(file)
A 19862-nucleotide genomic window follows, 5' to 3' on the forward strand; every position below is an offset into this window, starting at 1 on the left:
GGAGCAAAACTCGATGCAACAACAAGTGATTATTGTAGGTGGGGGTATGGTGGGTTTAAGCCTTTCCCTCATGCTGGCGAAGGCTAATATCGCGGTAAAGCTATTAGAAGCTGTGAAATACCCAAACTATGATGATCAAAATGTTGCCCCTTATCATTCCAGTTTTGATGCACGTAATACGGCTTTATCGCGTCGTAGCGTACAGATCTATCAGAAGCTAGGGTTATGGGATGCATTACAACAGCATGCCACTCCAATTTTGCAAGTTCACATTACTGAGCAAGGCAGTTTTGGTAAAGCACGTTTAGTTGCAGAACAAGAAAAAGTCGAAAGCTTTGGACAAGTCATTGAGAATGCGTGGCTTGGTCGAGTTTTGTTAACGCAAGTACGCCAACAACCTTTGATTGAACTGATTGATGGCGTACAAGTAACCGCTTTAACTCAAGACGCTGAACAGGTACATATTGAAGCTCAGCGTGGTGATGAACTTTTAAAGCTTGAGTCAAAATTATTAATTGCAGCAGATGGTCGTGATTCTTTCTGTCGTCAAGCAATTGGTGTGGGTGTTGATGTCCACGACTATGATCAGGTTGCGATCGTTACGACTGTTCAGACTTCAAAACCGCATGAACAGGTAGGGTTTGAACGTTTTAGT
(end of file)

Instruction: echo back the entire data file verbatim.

A 19862-nucleotide genomic window follows, 5' to 3' on the forward strand; every position below is an offset into this window, starting at 1 on the left:
GGAGCAAAACTCGATGCAACAACAAGTGATTATTGTAGGTGGGGGTATGGTGGGTTTAAGCCTTTCCCTCATGCTGGCGAAGGCTAATATCGCGGTAAAGCTATTAGAAGCTGTGAAATACCCAAACTATGATGATCAAAATGTTGCCCCTTATCATTCCAGTTTTGATGCACGTAATACGGCTTTATCGCGTCGTAGCGTACAGATCTATCAGAAGCTAGGGTTATGGGATGCATTACAACAGCATGCCACTCCAATTTTGCAAGTTCACATTACTGAGCAAGGCAGTTTTGGTAAAGCACGTTTAGTTGCAGAACAAGAAAAAGTCGAAAGCTTTGGACAAGTCATTGAGAATGCGTGGCTTGGTCGAGTTTTGTTAACGCAAGTACGCCAACAACCTTTGATTGAACTGATTGATGGCGTACAAGTAACCGCTTTAACTCAAGACGCTGAACAGGTACATATTGAAGCTCAGCGTGGTGATGAACTTTTAAAGCTTGAGTCAAAATTATTAATTGCAGCAGATGGTCGTGATTCTTTCTGTCGTCAAGCAATTGGTGTGGGTGTTGATGTCCACGACTATGATCAGGTTGCGATCGTTACGACTGTTCAGACTTCAAAACCGCATGAACAGGTAGGGTTTGAACGTTTTAGT